Those of you who saw the NFC Championship game between the Green Bay Packers footballand the Seattle Seahawks yesterday are certainly asking yourselves the question about how a team can appear to play so poorly for 55 minutes of the game and then win the game to go to the Super Bowl in two weeks.  The Seattle Seahawks are certainly an excellent team and certainly a well coached team but needless penalties as well as a sluggish offense gave the Packers opportunities to build a 19-7 lead late into the fourth quarter.  The Packers certainly capitalized on every opportunity they saw to build a lead that looked insurmountable with five minutes to play in the regulation game.  But Seattle continued to play “their game,” insisting on using the strengths in their tool kit that had taken them to the NFC Championship game.

Finally, with great effort and agility, they took the lead 22-19.  A last second field goal by Green Bay sent the game into overtime.  After winning the coin toss, Seattle moved down the field to score the winning touchdown and the game 28-22.

What happened?  What was the key to Seattle’s success after floundering for most of the game?

RESILIENCY….the quality of an individual or organization to continue to pursue a MISSION and VISION despite continual and repeated short term setbacks.

Louis Tice of The Pacific Institute was instrumental in using RESILIENCY in his leadership and potential development courses for individuals and groups.  Resilience is something that can be taught and visualized in everyday life and activity to the point that it becomes a part of your philosophy of life.  Winning takes more than just one successful game victory.  It takes a development of skills and capabilities to know how to win in the face of extreme adversity, to keep the end goal in mind while playing through setback after setback that can be demoralizing to the person or team who doesn’t know how to “win.”

After Ohio State defeated Alabama in the NCAA football semi-final game this season, Coach Urban Meyer said he had never coached a more “resilient” team in his many years of coaching football.  Ohio State lost several quarterbacks to injury throughout the season and played the Alabama game with a third or fourth team quarterback.  They lost an early game to Virginia Tech at home in Columbus and their offensive line seemed very immature and not functioning well together.  But “resiliency” and keeping their focus on the end result of being a “winner” led then to the Alabama victory and ultimately to the National Championship in NCAA football.  RESILIENCY is learned, not acquired by any other method such as osmosis or “just being a team.”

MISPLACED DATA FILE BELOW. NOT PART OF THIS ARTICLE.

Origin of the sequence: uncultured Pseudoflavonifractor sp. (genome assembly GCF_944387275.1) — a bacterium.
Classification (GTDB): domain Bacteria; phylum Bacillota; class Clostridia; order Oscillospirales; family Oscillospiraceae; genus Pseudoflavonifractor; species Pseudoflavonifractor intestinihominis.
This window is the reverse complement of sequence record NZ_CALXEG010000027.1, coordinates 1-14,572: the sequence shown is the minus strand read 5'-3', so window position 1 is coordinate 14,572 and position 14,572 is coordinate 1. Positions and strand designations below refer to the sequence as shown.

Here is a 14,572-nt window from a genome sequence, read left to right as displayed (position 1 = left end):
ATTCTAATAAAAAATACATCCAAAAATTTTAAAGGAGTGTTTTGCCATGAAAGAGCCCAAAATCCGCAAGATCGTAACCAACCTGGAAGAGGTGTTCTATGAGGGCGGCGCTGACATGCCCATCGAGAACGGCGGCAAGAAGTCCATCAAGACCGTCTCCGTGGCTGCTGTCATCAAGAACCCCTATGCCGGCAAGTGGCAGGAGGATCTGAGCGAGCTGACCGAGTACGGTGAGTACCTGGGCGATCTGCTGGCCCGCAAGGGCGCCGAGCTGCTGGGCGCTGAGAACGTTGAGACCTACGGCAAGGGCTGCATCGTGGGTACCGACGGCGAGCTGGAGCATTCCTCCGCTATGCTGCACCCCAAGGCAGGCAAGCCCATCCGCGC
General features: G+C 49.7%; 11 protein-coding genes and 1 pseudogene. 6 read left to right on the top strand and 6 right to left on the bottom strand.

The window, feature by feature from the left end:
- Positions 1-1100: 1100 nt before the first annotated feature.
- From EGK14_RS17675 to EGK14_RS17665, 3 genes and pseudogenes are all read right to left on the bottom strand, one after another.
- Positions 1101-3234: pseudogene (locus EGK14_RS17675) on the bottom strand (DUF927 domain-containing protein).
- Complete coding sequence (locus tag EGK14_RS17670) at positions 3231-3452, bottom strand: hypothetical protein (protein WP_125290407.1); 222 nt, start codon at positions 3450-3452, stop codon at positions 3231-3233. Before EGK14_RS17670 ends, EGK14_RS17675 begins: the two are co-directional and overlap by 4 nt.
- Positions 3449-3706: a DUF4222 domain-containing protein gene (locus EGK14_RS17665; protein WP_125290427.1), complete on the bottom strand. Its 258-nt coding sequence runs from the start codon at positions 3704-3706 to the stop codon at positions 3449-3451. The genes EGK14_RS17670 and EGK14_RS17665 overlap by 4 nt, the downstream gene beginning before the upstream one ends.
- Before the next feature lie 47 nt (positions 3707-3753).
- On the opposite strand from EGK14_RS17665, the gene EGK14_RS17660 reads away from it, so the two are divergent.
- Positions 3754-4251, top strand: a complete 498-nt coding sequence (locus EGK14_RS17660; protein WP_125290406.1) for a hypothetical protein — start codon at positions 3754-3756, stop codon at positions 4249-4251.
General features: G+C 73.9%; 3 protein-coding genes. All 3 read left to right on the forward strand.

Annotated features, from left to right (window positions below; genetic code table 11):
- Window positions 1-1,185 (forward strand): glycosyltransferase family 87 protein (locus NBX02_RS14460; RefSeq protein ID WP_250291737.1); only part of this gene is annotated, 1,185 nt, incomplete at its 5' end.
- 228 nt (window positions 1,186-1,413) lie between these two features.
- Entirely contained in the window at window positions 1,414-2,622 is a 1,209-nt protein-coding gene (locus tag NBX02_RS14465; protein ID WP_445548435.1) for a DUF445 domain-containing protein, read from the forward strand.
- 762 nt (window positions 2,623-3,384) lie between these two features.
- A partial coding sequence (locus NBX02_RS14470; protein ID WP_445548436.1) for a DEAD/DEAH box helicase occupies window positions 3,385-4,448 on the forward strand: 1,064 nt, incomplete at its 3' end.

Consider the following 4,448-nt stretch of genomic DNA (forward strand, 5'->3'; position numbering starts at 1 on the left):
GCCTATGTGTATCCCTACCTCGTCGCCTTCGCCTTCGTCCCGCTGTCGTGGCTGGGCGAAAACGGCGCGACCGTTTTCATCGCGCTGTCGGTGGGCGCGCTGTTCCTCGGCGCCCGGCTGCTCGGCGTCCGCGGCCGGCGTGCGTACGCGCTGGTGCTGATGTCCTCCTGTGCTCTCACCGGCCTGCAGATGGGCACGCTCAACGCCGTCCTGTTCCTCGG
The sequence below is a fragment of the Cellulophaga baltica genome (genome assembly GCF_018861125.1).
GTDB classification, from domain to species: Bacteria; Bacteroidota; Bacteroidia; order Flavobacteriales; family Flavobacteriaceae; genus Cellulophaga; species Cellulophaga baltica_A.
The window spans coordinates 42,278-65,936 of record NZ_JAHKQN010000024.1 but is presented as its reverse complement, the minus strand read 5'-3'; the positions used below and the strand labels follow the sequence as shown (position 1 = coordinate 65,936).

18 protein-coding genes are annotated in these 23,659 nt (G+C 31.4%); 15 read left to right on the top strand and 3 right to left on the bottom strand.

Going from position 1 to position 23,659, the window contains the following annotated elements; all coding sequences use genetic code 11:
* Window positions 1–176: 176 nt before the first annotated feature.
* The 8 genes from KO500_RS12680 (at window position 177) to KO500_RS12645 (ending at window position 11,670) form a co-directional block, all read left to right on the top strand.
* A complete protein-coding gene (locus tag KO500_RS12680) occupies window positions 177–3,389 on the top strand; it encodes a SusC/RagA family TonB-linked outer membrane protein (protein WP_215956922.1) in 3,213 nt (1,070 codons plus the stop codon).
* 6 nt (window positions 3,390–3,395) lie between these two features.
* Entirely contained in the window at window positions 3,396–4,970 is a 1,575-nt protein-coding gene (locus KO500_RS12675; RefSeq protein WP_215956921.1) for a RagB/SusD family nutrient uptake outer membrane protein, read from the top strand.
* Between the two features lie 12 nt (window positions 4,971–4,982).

As a project manager, you are often called upon to deal with short term adversity in your project processes and in your daily project work.  Stakeholders can be obstinate….sponsors can be belligerent…budget leaders can be intolerant, project team members and contractors can be single minded or share a different perspective of how projects should proceed.

As the PROJECT MANAGER. you and only you can build the RESILIENCY into your project team and the project environment.  ARE YOU UP TO THE TASK?  Being a “winner” at the project manager game dictates that you develop the RESILIENCY to face every short term setback and move forward to the next challenge.

Not every project you manage will require that you act in the last few minutes before the project derails as in the case of the Seattle Seahawks, but it does require that you build in RESILIENCY while building in skills and capability to perform.  These are distinctly different animals and some project managers don’t acknowledge the key role which RESILIENCY plays.  Many project managers don’t know that being a “winner” means more than just winning that budget battle with your manager every time you meet.

Project Management is a never ending adjustment to your current conditions which are changing all the time.  RESILIENCY is your best hope to survive and prosper and introduce sustainability to your organization.


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